Both sway bar and strut bar are used to control the body movement of a vehicle. But what is the difference between sway bar and strut bar? In this guide, we will discuss sway bar vs strut bar and which one is best for your vehicle.
Tie rod is also a critical component of a car’s steering and suspension system. You can read my guide on how far can you drive on a bad tie rod for more details.
- Sway bars and strut bars improve vehicle stability, but work differently. Sway bars reduce body roll when cornering. Strut bars brace the chassis to reduce flex.
- Sway bars connect lower control arms side-to-side. They act like torsion springs to keep the suspension level when cornering.
- Strut bars connect shock towers. They absorb chassis flex when turning. More useful for lightweight, older cars.
- Stiffer front sway bars reduce oversteer but increase understeer. Stiffer rear sway bars reduce understeer but can cause oversteer if too stiff.
What You Will Learn:
What Is Sway Bar?
A sway bar is a U-shaped metal rod that links to the suspension system of both sides of the vehicle’s axle through control arms.
A vehicle can have a sway bar on either front suspension or rear suspension. However, most modern vehicles have sway bars on both front and rear suspension.
Here is what a user says:
“All FWD sports cars come with front sway bars, it’s usually the rears that are missing. My CRX has front and rear standard sway bars. The civic came with the front standard sway bar.”
Sway bar helps prevent a body roll of a vehicle during cornering, improving the stability and handling of a vehicle over rough terrains. Body roll occurs when one side of a suspension is compressed and the opposite end of suspension is extended during cornering.
The sway bar is located between the left and right wheels. When you are driving a car over rough terrains, the car will swing on one side or the other. The sway bar will limit the movement of the car so that it doesn’t sway too much.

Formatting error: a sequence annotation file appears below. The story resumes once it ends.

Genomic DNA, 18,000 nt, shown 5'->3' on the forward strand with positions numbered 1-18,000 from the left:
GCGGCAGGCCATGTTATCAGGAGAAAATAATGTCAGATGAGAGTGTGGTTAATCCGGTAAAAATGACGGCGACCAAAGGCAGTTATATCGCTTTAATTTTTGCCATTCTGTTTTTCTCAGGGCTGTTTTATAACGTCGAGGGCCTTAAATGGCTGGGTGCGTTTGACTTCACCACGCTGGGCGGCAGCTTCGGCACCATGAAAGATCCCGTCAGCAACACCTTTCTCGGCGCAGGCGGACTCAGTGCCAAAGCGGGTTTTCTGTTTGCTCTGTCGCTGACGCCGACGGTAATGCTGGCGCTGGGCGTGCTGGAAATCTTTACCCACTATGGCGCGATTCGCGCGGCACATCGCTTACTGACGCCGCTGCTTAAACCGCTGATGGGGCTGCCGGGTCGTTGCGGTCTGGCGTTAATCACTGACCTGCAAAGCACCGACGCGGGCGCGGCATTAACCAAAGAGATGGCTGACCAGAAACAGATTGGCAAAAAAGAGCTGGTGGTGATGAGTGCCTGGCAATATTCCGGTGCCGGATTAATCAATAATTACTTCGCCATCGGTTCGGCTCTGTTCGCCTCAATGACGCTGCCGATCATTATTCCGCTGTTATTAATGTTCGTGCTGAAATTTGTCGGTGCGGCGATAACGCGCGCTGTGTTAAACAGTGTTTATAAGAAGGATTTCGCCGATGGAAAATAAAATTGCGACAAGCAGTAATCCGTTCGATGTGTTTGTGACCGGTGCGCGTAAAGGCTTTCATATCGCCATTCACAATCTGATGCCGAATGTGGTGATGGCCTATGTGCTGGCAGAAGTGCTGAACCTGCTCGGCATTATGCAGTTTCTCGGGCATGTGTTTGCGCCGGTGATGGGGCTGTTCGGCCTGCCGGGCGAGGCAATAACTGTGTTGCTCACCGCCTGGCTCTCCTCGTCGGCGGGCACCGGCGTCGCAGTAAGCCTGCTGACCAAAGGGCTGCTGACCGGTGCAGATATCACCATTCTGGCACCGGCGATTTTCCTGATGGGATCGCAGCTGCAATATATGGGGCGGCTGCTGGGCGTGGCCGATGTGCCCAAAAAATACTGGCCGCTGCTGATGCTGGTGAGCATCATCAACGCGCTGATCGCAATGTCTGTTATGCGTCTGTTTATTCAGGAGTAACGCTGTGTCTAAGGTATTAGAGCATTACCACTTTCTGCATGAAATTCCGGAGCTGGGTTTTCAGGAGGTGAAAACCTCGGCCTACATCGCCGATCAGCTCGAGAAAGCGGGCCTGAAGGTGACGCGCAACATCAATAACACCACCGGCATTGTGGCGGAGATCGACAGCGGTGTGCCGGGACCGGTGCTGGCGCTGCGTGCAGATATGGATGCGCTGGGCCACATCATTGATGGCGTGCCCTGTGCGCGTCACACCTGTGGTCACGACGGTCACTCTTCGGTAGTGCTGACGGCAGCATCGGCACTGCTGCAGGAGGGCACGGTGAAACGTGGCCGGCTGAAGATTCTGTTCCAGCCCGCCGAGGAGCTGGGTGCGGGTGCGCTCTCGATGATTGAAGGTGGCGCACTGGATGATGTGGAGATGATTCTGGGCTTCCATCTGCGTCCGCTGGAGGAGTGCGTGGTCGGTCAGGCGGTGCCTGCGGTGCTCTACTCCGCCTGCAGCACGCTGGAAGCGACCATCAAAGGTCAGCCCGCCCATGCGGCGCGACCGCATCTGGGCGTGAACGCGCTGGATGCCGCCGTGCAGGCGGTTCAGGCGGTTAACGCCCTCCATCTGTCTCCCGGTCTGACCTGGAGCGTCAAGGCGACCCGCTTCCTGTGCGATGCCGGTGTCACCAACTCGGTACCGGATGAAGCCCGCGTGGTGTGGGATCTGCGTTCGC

A sway bar is just like a torsional spring that provides torsional rigidity and resists the twisting force. A sway bar works by resisting a twisting force applies to it when one wheel of a car moves up and the other wheel moves down. A sway bar forces to raise or lower the opposite wheels to the same heights to reduce the chances of tilting or rolling a vehicle.
When a car takes a right turn, for example, the weight of the car is shifted to the outside of the turn i.e. on the left wheels and the suspension system is compressed on that side.
So, the suspension will also try to push down that end of a sway bar. As a result, the wheels on the inside of the turn i.e. the right wheels will try to lift. So, in this case, one side of a suspension system is being compressed (moving down) and the other side of a suspension system is being extended (moving up due to the shifting of the weight of a vehicle’s body while taking a turn. This is where a torsional rigidity of a sway bar will come into play.
The sway bar will resist the lifting of the right wheels and prevent the vehicle from rolling by transferring the force to the suspension system of the inside wheels and compressing it as well. In this way, the sway bar will keep both sides of the car on a level plane.
Note: A sway bar doesn’t do anything when the suspension system on opposite ends moves up or down together. In this case, a sway bar will not twist and just move up and down with the suspension.